Continued on September 7, 2011 in Dumping Teachers due to Standardized Test Results and Student Performance – Part 4 or return to Part 2


Lloyd Lofthouse is the award-winning author of The Concubine Saga. When you love a Chinese woman, you marry her family and culture too. This is the love story Sir Robert Hart did not want the world to discover.

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The Impact of Aging Public Schools on Teachers and Students

My last sixteen years of teaching took place at Nogales High School in La Puente, California.

Nogales was built in 1961. By the time I left teaching, Nogales was forty-four years old.

During the last few years when I entered my classroom in the mornings, I started to wheeze and sinus infections were an annual school year occurrence.

Years earlier, in the 1990s, the flat roof above my classroom had sagged resulting in a pool of water when it rained, which leaked into the room.

The year the roof first leaked, I taught four sections of ninth grade English and my fifth and last section of the day was journalism. There were tables along the back wall that held journalism’s Mac computers, a printer and scanner.  Because the worse leaks occurred above the computers, I bought a sheet of plastic to cover them and placed trashcans around the room to catch water from the worst leaks.

By then, the brown, industrial grade carpeting was worn and spotted with dark blotches where gum had been ground into the fabric by unruly students. After the rain, a large portion of the carpet at the back of the room became a spongy mass as it absorbed water from the leaks.

One summer early in the 21st century, the school district removed the old leaky roofs, rafters and all, until the classrooms were open to the sky.  Then new roofs that were not flat were built on the old walls.  However, that brown carpet remained.

According to BEST (Building Educational Success Together), school districts in the US have an estimated $271 billion of deferred (which means they don’t have the money and have to put it off) building maintenance in their schools, excluding administrative facilities…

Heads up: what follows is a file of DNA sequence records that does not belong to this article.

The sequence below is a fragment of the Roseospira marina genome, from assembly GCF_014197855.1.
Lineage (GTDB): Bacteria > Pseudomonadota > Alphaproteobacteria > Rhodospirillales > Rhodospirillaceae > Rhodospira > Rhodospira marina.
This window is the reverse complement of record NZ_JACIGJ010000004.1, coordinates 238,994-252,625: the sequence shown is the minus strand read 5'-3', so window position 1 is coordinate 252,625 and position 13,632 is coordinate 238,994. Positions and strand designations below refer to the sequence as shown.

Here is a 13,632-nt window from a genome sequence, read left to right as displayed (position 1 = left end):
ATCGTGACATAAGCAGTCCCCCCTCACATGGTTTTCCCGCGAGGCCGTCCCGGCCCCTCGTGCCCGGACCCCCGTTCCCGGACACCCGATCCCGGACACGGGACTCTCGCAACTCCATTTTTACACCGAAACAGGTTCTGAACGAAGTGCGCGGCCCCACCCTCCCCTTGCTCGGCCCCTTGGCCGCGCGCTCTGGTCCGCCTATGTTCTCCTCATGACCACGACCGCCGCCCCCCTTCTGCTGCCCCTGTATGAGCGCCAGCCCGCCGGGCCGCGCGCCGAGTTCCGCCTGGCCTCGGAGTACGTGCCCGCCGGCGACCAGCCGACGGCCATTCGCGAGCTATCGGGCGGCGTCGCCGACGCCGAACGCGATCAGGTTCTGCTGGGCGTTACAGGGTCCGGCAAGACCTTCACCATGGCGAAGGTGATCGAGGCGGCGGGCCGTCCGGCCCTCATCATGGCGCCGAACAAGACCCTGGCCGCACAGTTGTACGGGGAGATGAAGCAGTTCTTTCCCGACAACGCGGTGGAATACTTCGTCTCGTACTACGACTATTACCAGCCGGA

Many of America’s public schools are aging and causing health problems adding another challenge to teaching.

Near the end of my teaching career (1975 – 2005), I often came down with sinus and respiratory infections but not during the summers when I was not teaching.

The last few years, the indoor air quality in my classroom was so bad that minutes after entering the class, I started to wheeze and then get a low-grade headache that stayed with me all day.  Nogales had more than a 100 people working there.  When I asked if anyone from the staff was having health problems similar to mine, about 20 to 25% said yes and the symptoms were similar.

BEST says, “A national survey of school nurses found over 40% knew children and staff adversely impacted by avoidable indoor pollutants.”

I didn’t plan to retire at sixty.  My goals were to teach until I was sixty-five and leave teaching in 2010.  However, I left five years early due to the wheezing, sinus infections and headaches that all happened or started in my classroom.

I left teaching in 2005, I haven’t wheezed or had a sinus infection since.

One study found that unsatisfactory buildings in need of improvements/repairs influenced test scores, attendance and suspension rates. Another study revealed a 4 to 9% difference in achievement between students in schools in worst/best condition and a 5-9% difference between students in oldest/newest schools in addition to a 4% difference in graduation rates between students in schools in worst/best condition. Source: 21st Century School Fund

The quality of school buildings affects the ability of teachers to teach, teacher morale, and the very health and safety of teachers.

Despite the importance of the condition of school buildings, serious deficiencies have been well documented, particularly in large, urban school districts (see for example, GAO 1995). Moreover, since school buildings in the United States are, on average, over forty years old—just the time when rapid deterioration often begins—we should expect problems with school facilities to worsen.

For example, poor indoor air quality (IAQ) is widespread and many schools suffer from “sick building syndrome” (see, for example, EPA 2000), which in turn increases student absenteeism and reduces student performance (see EPA 2000; Kennedy 2001; Leach 1997; Smedje and Norback 1999; Rosen and Richardson 1999).

Since current student-focused asthma studies show that students lose considerable school time because of the poor conditions of schools, it is not surprising to find that poor IAQ also affects teachers’ health. In one study, fully two-thirds of Washington teachers surveyed reported poor indoor air quality in their school. Source:

In my school district, teachers were given 10 sick days a year.  By the time I had taught 25 years, I had about 180 sick days saved.  I used up about half  the last three years I taught.

Discover how Sewer Teaching is a Smelly Art or learn from HEPA Filters Do Not Work Miracles


Lloyd Lofthouse is the award-winning author of The Concubine Saga. When you love a Chinese woman, you marry her family and culture too. This is the love story Sir Robert Hart did not want the world to discover.